Star InactiveStar InactiveStar InactiveStar InactiveStar Inactive

Auxiliary verbs are sometimes also termed as helping verbs because they are required to form a lot of the tenses. The most frequently used auxiliary verbs are to be, to do and to have.

For instance: the auxiliary ‘to do’ is required to ask a question in the present and past simple tense. The ‘to be’ is required for present and past continuous, and all passive structures. The auxiliary ‘to have’ is used in present and past perfect tenses. The further auxiliary verbs are known as modal verbs which are will, would, must,  may, could etc. Some of the common examples of auxiliary verbs in action are:

Do you like American food?

Does your brother speak French?

A new building is being built behind the garden.

Have you eaten your lunch?

My brother has never visited the Paris.

How long have you been staying in the US?

By this time next year, I will have been teaching Science for 15 years!

Did you come to the library yesterday?

Why are you playing? You should be talking to me!

I was having a dinner when you called!


Functions Performed By the Auxiliary Verbs


Auxiliary verbs are also called helping verbs as they append functional or grammatical significance to the phrases in which they appear. Generally, auxiliary verbs perform their functions in quite a lot of diverse means such as:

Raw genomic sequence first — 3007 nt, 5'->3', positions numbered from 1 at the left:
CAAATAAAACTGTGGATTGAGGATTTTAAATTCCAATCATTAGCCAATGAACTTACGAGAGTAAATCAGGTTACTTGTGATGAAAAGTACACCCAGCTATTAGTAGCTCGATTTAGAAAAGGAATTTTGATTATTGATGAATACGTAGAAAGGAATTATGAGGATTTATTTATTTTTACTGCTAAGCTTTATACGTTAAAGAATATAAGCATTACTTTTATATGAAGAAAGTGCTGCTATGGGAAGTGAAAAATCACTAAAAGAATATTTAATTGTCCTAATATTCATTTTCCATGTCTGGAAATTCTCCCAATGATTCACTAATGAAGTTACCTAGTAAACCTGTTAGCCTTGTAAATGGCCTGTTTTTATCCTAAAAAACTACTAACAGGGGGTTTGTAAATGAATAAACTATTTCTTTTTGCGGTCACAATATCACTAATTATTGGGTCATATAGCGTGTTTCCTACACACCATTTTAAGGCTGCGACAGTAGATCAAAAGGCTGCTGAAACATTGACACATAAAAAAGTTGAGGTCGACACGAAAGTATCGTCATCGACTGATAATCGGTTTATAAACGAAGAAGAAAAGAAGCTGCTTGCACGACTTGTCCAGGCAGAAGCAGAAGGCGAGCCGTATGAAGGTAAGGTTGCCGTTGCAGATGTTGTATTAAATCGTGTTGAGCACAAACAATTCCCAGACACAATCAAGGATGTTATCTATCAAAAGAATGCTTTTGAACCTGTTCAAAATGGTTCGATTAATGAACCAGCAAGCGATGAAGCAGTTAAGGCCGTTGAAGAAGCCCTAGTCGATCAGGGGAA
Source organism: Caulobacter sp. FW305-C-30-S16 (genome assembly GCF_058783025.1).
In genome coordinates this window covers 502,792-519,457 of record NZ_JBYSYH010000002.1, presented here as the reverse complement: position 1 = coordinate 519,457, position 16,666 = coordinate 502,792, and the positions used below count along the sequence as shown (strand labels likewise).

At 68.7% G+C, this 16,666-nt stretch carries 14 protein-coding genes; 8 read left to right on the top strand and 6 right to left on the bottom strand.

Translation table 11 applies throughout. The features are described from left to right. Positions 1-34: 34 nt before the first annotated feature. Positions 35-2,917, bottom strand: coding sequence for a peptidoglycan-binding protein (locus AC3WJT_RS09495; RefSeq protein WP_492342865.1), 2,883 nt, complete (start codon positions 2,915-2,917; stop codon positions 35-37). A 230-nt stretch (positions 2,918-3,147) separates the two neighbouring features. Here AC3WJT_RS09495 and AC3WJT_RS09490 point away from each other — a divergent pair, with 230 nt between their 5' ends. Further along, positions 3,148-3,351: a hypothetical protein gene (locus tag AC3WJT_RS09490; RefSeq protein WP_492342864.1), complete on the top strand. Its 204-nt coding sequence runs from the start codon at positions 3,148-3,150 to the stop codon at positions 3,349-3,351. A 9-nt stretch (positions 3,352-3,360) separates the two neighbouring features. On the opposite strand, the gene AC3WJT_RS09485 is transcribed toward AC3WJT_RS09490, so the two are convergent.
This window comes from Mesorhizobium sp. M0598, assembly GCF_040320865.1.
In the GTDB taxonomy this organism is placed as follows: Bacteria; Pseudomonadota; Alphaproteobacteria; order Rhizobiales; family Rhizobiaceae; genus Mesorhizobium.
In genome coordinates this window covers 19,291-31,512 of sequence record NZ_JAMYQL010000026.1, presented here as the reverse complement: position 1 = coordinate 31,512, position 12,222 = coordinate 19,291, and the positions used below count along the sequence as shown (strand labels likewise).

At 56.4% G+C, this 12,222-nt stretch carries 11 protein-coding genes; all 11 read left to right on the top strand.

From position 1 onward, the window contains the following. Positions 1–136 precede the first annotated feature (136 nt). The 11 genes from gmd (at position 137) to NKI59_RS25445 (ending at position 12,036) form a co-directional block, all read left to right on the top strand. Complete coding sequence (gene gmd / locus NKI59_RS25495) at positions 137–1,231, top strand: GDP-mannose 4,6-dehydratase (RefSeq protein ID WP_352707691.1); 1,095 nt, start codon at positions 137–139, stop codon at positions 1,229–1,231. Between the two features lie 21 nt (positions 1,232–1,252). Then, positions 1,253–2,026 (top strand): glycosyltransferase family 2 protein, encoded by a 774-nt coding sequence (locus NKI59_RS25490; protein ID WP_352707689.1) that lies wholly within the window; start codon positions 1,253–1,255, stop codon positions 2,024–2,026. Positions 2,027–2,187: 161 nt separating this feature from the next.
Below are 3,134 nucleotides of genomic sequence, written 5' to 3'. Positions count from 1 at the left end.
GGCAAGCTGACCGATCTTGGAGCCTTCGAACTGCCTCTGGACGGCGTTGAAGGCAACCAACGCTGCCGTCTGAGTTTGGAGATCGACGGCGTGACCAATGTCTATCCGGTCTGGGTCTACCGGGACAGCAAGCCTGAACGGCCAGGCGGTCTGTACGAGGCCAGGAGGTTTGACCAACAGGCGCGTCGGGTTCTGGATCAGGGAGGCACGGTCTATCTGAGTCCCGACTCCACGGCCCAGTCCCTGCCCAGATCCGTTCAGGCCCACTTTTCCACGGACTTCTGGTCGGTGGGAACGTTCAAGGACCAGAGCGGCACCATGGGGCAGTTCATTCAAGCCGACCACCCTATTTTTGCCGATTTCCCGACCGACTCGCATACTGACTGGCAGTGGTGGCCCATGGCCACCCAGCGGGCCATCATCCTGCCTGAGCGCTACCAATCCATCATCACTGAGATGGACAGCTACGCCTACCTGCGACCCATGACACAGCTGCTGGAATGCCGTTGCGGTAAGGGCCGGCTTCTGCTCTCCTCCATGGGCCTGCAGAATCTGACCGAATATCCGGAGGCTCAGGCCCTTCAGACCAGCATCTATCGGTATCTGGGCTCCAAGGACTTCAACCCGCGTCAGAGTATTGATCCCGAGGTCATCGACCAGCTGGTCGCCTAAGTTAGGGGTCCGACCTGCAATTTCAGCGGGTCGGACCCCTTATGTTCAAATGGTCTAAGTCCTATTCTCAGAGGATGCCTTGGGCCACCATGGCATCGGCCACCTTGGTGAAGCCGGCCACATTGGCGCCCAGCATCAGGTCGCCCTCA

1.       By conveying tense: It gives a time-related reference, such as past, present, or future

2.       Grammatical form: It expresses how verb communicates with the flow of time

3.       Modality: It quantifies the verb

4.       Voice function: It explains the affiliation between the action articulated by a verb and the participants recognized by the verb’s subject, object, etc

5.       Adds importance to the sentence


How to Recognize the Auxiliary Verb?


You must know that each sentence has at least one verb in it and generally, there are two major types of verbs i.e. action verbs and linking verbs. The linking verbs are used to illustrate conditions while the action verbs are used to represent actions that are possible. Both these verbs can come with auxiliary verbs together with the three central ones i.e. do, be, and have.


Sometimes the action or condition arises only one time and then they’re finished. It’s at occasions like these that a number of the similar verbs that are used as auxiliary verbs are instead used as actions or linking verbs.


For example, John smashed the room door on his finger. He is in horrific ache.


In the above-mentioned example, we observe the word “is”. It is one of the most common auxiliary verbs, but since it rests single-handedly here, it is not performing as an auxiliary verb. In the very same example, “Is” is the linking verb in a sentence because it stands unaccompanied and it is not considered as an auxiliary verb.


Some Auxiliary Verb Examples


Here are a few examples of auxiliary verbs and verb phrases. In these examples, the auxiliary verb is highlighted in italic to make you understand better.


Jenny is taking Jennifer to the movies.

I have bought a fresh pair of shoes to replace the ones that were misplaced in my luggage.

We hope you don’t have a mishap on your way to university.

He was preparing a pie for dessert.